Charles Hugh Smith has a post that is both entertaining and foreboding. He believes that the stock market is acting like a drug addict. He believes the market is addicted to and is high on the drug known as Quantitative Easing (QE). The drug pusher, of course, is the Federal Reserve Chairman, Ben Bernanke. Please do read the whole article. The following quote comes from near the end of Charles’ post:
The more Ben talks about eventually decreasing the injection of financial smack, the more panicky the addict becomes. The more he increases QE, the less effect it has. The Fed is backed into a corner: increasing QE has no positive effect but decreasing it unleashes a catastrophic breakdown in the stock market.
It does seem that even a hint that the Fed will soon begin tapering off on Quantitative Easing causes a negative response from the market. Maybe that is why Money News is reporting that certain billionaires are dumping stocks related to consumer goods and the financial sector. For example, Warren Buffett:
In the latest filing for Buffett’s holding company Berkshire Hathaway, Buffett has been drastically reducing his exposure to stocks that depend on consumer purchasing habits. Berkshire sold roughly 19 million shares of Johnson & Johnson, and reduced his overall stake in “consumer product stocks” by 21%. Berkshire Hathaway also sold its entire stake in California-based computer parts supplier Intel.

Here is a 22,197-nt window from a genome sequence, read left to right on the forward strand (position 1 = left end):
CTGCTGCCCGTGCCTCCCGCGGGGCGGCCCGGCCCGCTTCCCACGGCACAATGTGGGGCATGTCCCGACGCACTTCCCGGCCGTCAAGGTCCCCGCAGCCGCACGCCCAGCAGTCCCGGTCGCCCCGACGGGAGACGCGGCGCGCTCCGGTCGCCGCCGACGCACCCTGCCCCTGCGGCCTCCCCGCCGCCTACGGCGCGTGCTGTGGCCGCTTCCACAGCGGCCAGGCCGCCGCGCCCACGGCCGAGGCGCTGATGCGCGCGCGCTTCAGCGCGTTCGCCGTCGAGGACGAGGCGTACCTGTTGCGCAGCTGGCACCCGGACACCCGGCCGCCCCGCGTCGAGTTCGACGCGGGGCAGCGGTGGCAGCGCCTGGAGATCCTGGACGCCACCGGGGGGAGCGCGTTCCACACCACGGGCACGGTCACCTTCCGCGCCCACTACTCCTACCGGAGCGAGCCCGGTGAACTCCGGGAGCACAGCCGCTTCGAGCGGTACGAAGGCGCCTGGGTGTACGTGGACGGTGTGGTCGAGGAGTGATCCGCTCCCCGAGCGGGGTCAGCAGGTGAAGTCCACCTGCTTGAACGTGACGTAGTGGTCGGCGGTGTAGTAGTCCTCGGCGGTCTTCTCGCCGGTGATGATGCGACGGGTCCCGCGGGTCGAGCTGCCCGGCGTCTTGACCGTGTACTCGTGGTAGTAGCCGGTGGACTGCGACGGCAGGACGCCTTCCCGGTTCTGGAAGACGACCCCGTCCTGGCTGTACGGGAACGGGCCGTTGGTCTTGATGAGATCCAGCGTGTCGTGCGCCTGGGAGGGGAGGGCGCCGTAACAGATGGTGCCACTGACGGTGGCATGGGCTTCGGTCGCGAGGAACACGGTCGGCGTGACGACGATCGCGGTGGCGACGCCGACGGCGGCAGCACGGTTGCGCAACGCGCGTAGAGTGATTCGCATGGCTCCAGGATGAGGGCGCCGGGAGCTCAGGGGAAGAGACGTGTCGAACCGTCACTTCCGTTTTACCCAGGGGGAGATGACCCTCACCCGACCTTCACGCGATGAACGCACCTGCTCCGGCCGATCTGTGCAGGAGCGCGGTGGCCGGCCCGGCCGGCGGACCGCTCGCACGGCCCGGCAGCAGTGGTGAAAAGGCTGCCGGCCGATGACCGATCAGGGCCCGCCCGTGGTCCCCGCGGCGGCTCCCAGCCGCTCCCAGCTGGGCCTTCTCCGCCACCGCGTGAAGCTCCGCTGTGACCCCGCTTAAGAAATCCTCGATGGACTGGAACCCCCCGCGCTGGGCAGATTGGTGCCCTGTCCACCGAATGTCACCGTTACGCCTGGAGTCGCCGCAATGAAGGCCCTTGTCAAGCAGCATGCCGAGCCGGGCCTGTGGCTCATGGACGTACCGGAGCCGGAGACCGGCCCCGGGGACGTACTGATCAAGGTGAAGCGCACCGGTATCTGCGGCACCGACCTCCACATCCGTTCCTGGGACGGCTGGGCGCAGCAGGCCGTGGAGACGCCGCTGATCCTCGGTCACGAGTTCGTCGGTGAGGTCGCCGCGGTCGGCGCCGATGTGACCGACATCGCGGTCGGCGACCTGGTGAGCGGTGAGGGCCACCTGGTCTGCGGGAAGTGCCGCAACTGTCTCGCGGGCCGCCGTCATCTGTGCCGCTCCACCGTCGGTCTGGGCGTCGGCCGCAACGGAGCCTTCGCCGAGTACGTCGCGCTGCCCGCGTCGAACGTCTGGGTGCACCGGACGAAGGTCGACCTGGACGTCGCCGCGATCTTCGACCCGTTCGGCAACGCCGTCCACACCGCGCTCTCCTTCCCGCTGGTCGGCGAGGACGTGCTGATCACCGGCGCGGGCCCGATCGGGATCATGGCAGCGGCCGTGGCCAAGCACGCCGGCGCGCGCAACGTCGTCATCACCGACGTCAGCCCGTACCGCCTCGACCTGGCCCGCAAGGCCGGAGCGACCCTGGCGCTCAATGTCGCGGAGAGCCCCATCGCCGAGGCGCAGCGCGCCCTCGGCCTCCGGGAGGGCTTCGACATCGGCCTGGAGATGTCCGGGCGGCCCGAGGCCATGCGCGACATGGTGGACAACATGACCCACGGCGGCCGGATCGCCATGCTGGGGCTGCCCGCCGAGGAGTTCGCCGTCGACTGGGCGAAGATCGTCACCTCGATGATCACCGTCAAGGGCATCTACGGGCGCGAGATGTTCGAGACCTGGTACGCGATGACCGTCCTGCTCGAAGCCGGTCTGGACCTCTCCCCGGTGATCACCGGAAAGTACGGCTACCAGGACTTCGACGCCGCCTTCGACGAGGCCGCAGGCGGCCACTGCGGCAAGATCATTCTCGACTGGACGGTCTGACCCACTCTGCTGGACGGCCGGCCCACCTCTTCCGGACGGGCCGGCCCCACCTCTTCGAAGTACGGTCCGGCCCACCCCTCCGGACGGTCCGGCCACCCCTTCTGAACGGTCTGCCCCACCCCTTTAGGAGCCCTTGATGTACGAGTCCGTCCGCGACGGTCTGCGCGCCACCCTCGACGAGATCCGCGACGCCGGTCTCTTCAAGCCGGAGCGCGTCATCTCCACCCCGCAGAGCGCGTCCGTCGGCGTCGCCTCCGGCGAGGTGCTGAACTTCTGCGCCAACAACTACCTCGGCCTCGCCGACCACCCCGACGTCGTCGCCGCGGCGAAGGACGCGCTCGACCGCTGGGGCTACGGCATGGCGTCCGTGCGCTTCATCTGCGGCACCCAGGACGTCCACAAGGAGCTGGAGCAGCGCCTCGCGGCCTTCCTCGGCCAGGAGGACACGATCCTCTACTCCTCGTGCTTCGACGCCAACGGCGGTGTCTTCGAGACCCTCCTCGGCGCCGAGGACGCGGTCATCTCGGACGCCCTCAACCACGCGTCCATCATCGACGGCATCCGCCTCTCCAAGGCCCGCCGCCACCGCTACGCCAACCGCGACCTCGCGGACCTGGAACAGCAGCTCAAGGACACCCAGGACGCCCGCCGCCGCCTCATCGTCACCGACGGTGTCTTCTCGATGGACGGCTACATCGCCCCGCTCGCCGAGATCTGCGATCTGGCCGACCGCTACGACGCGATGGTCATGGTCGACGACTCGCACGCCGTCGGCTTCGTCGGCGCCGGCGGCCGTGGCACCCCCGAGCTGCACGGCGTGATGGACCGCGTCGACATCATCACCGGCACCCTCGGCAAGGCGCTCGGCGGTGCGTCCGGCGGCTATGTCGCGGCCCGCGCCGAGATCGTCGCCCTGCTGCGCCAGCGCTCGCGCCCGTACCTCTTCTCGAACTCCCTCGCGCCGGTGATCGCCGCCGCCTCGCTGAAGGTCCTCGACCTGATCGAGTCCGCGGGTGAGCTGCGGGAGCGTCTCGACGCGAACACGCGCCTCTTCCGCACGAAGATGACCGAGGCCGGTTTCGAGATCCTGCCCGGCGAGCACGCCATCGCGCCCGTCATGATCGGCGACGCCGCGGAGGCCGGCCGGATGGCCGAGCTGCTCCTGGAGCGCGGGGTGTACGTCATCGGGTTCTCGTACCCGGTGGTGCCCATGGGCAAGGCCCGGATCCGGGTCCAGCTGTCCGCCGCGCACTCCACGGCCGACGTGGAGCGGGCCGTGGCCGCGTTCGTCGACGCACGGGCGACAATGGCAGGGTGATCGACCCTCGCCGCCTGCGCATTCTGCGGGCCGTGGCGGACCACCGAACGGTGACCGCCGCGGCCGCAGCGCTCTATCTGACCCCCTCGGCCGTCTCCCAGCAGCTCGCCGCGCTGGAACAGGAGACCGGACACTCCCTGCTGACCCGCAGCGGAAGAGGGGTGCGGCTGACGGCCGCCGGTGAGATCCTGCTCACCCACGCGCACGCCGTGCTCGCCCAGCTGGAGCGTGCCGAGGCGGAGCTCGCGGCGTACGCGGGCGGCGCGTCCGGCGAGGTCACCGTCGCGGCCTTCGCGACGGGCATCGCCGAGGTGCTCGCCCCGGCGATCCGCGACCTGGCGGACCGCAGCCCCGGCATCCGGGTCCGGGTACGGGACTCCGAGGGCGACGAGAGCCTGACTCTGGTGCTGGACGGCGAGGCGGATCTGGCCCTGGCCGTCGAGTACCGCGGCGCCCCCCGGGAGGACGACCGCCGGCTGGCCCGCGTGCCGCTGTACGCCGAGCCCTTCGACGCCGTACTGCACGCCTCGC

And, John Paulson:
Fellow billionaire John Paulson, who made a fortune betting on the subprime mortgage meltdown, is clearing out of U.S. stocks too. During the second quarter of the year, Paulson’s hedge fund, Paulson & Co., dumped 14 million shares of JPMorgan Chase. The fund also dumped its entire position in discount retailer Family Dollar and consumer-goods maker Sara Lee.
And even, George Soros:
Finally, billionaire George Soros recently sold nearly all of his bank stocks, including shares of JPMorgan Chase, Citigroup, and Goldman Sachs. Between the three banks, Soros sold more than a million shares.
As we say here at Asylum Watch, the player play and the payers pay. The good news is that gold is near a three-year low.
Well, that’s what I’m thinking. What are your thoughts?